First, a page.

It was almost twenty years ago, in 1997's 1867: How the Fathers Made a Deal, that I started making the case that the essential democratic deficit in Canada is in the political parties. I posited that until party caucuses of MPs (MLAs, MPPs, MNAs etc, in the provinces) asserted their authority over party policy and over the hiring and firing of party leaders, parliamentary government in Canada would continue to be held hostage by autocratic and unaccountable leaders pending far distant general elections. (Here's a summary of my case, from 2001)
I was NOT being entirely original (sorry, I had omitted the vital negative there). I drew on some comments by political scientist John Courtney of the University of Saskatchewan, and from copious examples in other parliamentary democracies, and from ancient Canadian parliamentary history. But it was not a popular idea in Canadian discourse, to say the least. When I floated my case at a Study of Parliament Group conference in Ottawa in 1998, it was as if I had mooned the room. -- not just disbelief, but real shock. (Actually, in retrospect, my favourite public speaking event, evah.)
The situation has not changed much in Canada. (See my 2012 take on orthodox scholarly opinion here). And several parliamentary democracies around the world have moved toward the Canadian system. (See the current situation of Jeremy Corbyn, unsupported by most of his Labour MPs in Britain but still defiantly holding the leadership)
But there are straws in the wind sometimes, vague suggestions that MPs should not be such cattle, that parliamentary accountability really is linked to leadership accountability, that these interminable billion-dollar leadership "races" are hardly models of appropriate political process.
Here is Susan Delacourt in the Toronto Star, lauding a Toronto Liberal backbencher who has voted against Liberal government bills a number of times in the past year.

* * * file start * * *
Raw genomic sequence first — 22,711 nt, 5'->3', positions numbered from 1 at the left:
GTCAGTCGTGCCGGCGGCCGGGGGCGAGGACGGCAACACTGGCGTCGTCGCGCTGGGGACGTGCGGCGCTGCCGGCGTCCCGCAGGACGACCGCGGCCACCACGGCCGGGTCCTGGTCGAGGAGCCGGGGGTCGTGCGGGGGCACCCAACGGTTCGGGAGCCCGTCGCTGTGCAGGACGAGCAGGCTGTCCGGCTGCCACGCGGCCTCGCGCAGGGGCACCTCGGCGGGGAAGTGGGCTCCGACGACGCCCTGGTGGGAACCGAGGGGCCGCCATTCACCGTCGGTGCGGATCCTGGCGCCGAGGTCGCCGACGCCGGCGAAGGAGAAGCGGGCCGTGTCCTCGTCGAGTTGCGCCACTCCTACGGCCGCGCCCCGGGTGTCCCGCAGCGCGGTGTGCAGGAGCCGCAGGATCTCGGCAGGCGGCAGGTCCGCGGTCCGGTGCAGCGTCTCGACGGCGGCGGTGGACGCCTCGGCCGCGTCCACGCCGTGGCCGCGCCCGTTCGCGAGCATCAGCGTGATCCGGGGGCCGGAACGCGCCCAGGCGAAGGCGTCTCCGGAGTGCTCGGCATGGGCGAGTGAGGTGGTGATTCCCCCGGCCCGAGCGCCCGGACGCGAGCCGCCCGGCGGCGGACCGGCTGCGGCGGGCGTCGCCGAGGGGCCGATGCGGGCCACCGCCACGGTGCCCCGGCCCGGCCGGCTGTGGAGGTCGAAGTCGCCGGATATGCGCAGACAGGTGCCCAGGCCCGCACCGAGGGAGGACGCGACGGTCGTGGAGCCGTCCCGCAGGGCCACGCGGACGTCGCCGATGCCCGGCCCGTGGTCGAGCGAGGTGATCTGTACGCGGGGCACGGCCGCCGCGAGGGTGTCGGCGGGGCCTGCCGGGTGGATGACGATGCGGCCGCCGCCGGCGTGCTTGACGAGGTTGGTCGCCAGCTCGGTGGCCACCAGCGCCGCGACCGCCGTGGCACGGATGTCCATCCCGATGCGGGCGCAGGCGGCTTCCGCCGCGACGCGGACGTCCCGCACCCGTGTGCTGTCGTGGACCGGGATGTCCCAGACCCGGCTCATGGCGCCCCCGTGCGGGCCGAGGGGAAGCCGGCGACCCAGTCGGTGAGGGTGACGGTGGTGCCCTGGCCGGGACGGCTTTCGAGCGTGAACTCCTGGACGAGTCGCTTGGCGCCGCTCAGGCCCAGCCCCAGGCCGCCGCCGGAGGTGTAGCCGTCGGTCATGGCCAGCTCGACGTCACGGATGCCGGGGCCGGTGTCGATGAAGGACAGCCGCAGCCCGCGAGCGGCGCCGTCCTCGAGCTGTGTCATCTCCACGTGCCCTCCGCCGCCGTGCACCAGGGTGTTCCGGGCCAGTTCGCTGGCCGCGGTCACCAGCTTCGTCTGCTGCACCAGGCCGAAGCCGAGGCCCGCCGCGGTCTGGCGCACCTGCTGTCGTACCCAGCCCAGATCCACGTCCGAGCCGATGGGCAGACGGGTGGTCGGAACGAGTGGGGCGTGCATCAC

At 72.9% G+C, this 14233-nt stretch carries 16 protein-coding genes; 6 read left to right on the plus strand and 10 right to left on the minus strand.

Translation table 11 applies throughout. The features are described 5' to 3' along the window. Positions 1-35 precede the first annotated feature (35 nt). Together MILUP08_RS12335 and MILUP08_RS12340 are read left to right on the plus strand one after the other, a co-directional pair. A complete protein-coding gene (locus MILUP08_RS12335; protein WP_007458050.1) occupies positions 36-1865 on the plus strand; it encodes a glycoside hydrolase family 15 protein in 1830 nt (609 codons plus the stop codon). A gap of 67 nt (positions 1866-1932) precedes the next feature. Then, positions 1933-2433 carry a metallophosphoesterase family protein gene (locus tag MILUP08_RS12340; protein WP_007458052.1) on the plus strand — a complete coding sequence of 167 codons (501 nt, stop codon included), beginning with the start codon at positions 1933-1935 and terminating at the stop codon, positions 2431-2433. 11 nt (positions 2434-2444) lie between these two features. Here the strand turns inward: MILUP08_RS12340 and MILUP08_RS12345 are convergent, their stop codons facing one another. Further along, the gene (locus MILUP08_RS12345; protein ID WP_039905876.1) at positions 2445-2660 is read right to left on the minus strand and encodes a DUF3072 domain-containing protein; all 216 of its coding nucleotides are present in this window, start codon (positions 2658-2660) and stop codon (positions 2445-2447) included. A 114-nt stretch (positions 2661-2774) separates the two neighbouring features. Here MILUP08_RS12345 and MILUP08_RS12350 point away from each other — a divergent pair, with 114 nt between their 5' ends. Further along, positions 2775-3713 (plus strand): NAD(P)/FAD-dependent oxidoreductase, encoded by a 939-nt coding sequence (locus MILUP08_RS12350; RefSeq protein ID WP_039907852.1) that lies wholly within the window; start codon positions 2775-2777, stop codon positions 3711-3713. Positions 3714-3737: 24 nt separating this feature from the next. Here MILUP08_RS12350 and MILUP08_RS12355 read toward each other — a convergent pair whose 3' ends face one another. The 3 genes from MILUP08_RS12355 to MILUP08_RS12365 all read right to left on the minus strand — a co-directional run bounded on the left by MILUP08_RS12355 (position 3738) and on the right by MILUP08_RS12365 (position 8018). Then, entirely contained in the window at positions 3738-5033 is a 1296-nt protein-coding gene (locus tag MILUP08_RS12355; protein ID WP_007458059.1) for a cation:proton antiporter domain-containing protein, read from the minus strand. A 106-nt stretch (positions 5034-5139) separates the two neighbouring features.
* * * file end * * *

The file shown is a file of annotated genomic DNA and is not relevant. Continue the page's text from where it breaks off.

He hasn’t been afraid to vote against his party — at least 15 times, by his own count, over the past year. On issues such as assisted dying, decriminalizing marijuana and whether to condemn Daesh (also known as ISIS or ISIL) for genocide, the 32-year-old lawyer turned politician has unapologetically parted ways with his own governing Liberals. He says it hasn’t got him into any trouble, at least not yet.So, progress? Well not much. It's clear that Delacourt's approval is still limited to the lone MP who occasionally takes a charmingly eccentric stand on matters that don't matter. And Erskine-Smith seems to accept that role himself
“If I were voting against the budget or our election platform, I think that would be a major concern. But exercising free votes on issues … in response to constituents’ concerns in many cases, I don’t think anyone has an issue with that.”What we need more than that, however, is a backbench MP who is willing and able to organize the Ontario subcaucus of Liberal MPs, say, or the anti-TPP subcaucus of Liberals, or the fiscally-conservative subcaucus of Liberals, with a view to actually influencing the decisions of caucus on a whole range of substantive issues -- or even, when it comes to it, on sustaining or replacing the leader of the party.
Parliamentary democracy needs, that is, not occasional symbolic acts of independence by individual MPs, but actual assertion of influence by groups of MPs -- sometimes in voting against their government's bills, when needed, but more crucially in working to shape party and government policy within a caucus willing to make decisions and expecting the leadership to carry them out.
Not too much sign of that, yet.